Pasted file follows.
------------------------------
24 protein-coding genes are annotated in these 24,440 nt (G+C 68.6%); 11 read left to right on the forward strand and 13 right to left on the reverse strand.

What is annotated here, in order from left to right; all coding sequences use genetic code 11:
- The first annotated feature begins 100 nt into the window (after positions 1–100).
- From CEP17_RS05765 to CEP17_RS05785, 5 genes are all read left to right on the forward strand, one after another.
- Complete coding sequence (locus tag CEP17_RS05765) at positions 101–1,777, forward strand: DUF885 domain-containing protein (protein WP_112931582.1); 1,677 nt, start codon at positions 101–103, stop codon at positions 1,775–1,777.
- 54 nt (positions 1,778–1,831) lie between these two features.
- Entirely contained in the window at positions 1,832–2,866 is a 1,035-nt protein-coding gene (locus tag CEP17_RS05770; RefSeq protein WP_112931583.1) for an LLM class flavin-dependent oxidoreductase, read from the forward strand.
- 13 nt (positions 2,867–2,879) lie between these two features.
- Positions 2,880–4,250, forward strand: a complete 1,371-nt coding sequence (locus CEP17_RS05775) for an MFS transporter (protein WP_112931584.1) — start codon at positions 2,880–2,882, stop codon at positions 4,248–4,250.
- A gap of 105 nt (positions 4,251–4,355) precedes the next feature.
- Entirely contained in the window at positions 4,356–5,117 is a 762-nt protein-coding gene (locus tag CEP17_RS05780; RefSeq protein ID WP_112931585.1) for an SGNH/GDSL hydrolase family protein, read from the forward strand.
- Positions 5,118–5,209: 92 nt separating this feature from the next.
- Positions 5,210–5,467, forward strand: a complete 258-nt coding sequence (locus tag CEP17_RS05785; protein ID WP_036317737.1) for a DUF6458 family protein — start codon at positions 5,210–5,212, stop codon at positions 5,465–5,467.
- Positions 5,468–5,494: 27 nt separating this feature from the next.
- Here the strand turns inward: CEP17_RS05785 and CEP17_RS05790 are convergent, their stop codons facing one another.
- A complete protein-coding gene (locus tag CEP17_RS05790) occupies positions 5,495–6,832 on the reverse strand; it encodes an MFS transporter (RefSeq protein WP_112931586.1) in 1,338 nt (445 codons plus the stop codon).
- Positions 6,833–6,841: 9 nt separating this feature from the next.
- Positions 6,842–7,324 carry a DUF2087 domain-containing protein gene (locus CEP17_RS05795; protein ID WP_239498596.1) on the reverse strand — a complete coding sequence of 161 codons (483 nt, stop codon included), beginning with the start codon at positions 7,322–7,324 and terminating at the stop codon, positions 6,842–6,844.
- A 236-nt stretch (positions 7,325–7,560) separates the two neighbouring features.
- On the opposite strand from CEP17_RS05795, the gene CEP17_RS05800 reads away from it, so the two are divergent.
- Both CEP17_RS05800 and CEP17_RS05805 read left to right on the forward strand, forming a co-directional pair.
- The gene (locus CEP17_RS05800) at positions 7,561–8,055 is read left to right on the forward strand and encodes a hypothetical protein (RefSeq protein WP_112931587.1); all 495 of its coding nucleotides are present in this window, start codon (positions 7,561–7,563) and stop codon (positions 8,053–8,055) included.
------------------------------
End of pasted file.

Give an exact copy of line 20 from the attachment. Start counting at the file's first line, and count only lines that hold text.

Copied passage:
- On the opposite strand from CEP17_RS05795, the gene CEP17_RS05800 reads away from it, so the two are divergent.